New cameras have the brains to crack down on congestion
Having cameras that can actually spot when traffic builds up and let the operators know is massively helpful
Intelligent traffic cameras that can detect jams as they build up are set to revolutionise the way Transport for London (TfL) tackles congestion in the Capital.
Twenty cameras fitted with special image recognition technology have been put at traffic hot spots across London.
They are able to automatically spot and alert TfL's traffic control centre if congestion builds up, allowing operators to identify and take action to deal with incidents much faster.
Receiving alerts from the new cameras allows operators to focus their efforts on dealing with congestion rather than having to trawl through all of London's traffic cameras looking for jams.
The Mayor of London, Boris Johnson, said: 'These cameras have a really important role to play in keeping London moving.
'The chaps in TfL's control centre have a monster of a job scanning through the cameras looking for accidents or incidents that will slow traffic.
'So having cameras that can actually spot when traffic builds up and let the operators know is massively helpful and means they can get people moving again far quicker.'
The image recognition incident detection (IRID) technology has been developed by TfL's technical experts in partnership with Ipsotek Ltd.
Operators receive between six and 10 alerts each day and around 80 per cent of these are verified as genuine congestion problems.
In one month alone (February 2009), 64 incidents of congestion were picked up via the alerts before either operators, Police or members of the public were able to flag them.
The cameras have been positioned at junctions where it is known that congestion, from even minor incidents such as a broken down vehicle, can build up onto surrounding roads and have a significant impact on traffic causing delays for all road users.
Information received from the cameras has also been put to wider use.
The recurring congestion detected they detected in Surrey Quays resulted in new permanent traffic plans with improved signal timings.
These resulted in less alerts and smoother traffic conditions in the area.
Alan Bristow, TfL's Director of Traffic Operations, said: 'Our traffic coordinators have a busy job, monitoring more than a thousand traffic cameras around the clock to keep London's roads flowing smoothly.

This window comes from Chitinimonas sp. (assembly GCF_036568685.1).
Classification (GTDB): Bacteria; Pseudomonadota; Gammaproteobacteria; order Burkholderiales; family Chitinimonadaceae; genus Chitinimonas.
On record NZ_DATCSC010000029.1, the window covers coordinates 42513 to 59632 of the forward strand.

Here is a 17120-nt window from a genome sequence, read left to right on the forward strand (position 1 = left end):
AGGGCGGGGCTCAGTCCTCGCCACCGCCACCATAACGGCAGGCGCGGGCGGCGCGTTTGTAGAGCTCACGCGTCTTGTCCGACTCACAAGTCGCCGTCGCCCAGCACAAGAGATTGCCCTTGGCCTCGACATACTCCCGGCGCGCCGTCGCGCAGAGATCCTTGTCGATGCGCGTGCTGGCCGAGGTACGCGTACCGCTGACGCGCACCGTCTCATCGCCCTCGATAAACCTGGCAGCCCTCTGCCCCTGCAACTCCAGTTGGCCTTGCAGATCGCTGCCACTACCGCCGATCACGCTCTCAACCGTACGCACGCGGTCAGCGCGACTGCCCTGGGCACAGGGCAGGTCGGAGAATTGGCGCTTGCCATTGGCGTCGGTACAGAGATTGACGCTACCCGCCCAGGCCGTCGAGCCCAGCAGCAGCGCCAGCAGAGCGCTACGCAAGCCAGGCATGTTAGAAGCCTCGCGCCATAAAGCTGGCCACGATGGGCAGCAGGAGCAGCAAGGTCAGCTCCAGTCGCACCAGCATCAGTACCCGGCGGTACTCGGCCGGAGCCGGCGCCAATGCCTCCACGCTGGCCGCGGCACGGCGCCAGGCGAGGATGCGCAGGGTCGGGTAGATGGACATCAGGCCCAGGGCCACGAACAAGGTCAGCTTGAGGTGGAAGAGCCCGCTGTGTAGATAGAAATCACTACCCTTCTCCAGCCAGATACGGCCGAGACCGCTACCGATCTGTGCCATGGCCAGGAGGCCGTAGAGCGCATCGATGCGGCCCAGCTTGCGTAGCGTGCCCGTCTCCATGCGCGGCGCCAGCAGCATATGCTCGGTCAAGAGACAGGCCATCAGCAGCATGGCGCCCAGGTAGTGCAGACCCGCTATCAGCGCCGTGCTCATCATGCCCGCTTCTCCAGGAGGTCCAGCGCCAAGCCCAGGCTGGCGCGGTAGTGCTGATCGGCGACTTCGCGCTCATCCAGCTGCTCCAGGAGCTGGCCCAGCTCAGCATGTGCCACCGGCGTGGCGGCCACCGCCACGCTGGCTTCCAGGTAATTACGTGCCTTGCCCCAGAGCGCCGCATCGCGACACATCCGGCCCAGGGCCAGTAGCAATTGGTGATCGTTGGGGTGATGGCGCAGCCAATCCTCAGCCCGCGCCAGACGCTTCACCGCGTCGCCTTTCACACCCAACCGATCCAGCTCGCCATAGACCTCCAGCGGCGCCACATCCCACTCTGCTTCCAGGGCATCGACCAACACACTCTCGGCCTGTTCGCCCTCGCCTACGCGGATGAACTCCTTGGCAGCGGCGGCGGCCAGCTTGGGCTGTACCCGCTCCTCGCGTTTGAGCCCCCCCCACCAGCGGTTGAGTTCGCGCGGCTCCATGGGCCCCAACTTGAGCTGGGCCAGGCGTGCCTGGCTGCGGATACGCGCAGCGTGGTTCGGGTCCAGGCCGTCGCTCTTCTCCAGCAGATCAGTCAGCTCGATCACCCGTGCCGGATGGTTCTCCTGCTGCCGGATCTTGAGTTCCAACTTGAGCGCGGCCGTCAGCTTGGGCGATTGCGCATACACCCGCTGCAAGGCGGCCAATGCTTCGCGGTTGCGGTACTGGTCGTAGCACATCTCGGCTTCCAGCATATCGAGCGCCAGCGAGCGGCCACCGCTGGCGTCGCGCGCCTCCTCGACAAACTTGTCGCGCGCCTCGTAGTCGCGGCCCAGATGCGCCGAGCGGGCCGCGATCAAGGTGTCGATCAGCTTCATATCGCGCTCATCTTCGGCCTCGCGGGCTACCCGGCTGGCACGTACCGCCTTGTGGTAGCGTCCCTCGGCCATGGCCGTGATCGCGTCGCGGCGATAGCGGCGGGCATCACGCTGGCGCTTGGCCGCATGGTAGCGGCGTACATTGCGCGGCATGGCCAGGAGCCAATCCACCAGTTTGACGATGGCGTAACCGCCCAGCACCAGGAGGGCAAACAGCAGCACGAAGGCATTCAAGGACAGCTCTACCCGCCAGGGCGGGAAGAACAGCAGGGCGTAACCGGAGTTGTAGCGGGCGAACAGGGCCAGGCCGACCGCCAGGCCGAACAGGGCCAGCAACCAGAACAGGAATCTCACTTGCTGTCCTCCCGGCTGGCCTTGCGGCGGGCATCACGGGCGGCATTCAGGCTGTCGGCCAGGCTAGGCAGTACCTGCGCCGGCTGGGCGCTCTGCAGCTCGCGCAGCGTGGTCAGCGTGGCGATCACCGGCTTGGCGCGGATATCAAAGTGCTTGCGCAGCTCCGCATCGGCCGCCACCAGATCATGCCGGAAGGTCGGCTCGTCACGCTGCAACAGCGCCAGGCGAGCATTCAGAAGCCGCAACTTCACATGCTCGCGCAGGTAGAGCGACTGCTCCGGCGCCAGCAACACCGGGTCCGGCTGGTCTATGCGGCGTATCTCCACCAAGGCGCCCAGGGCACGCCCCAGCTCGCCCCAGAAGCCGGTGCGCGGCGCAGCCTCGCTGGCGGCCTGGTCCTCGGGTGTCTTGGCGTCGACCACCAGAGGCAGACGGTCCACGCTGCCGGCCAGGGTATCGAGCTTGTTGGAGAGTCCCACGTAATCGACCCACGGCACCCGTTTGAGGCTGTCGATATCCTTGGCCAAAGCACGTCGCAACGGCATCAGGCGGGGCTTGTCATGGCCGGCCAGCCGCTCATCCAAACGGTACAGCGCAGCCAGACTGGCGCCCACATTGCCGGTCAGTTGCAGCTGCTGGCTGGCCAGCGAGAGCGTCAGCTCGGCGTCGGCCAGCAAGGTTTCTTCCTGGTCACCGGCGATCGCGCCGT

'The use of a more intelligent system like the image recognition cameras has made it much faster and easier to identify and react to congestion on the Capital's roads.
'We are now looking at how we expand the use of this technology to further improve conditions for all of London's road users.'
Notes to editors
- The 20 traffic cameras that currently use IRID technology are located at: A10 Southbury Road, Old Kent Road, A205 Brixton Road, Albert Embankment, Vauxhall Bridge, Tooting Bec, London Bridge, A205 West Hill, A3 Kingston Road/Roehampton Lane, Battersea Bridge, A40 Bayswater Road/Westbourne Street, A501 City Road, A501/Marylebone Road and Camden Road/York Way
- TfL has spent £160,000 over the last three years developing this technology and £45,000 was invested in setting up the current system
- Ipsotek Ltd is a London-based solution provider whose Video Content Analysis product is currently used in a range of markets including security, commerce, transport, leisure and tourism
- TfL's London Traffic Control Centre (LTCC) uses a network of 1,200 CCTV cameras, intelligent traffic signals that measure live traffic flows and updates from London's network of bus drivers to quickly identify and respond to any traffic delays across the Capital
- TfL is working with the Mayor of London on a range of measures to smooth traffic flow in the Capital, including:
- Re-phasing of traffic signals to get traffic flowing more smoothly, without affecting the safety of pedestrians and vulnerable road users. Benefit is being derived from improvements to the coordination of adjacent signals which reduces the amount of stopping and starting between traffic signal junctions
- Motorcycles are being allowed in the majority of TfL-controlled bus lanes. Motorcyclists are able to share red route bus lanes with buses, cyclists and licensed black taxis on a trial basis for 18 months
- Working with utility companies, to reduce the impact of the works they do to repair and replacing ageing infrastructure across the capital through measures such as introducing a permit scheme, using steel plating to cover excavations when work is not in progress, maximising off peak working, and limiting the amount of excavation for essential works.
- The introduction in summer 2010 of a cycle hire scheme. People will be able to pick up and drop of hire bikes at 400 locations across London's zone one travel area.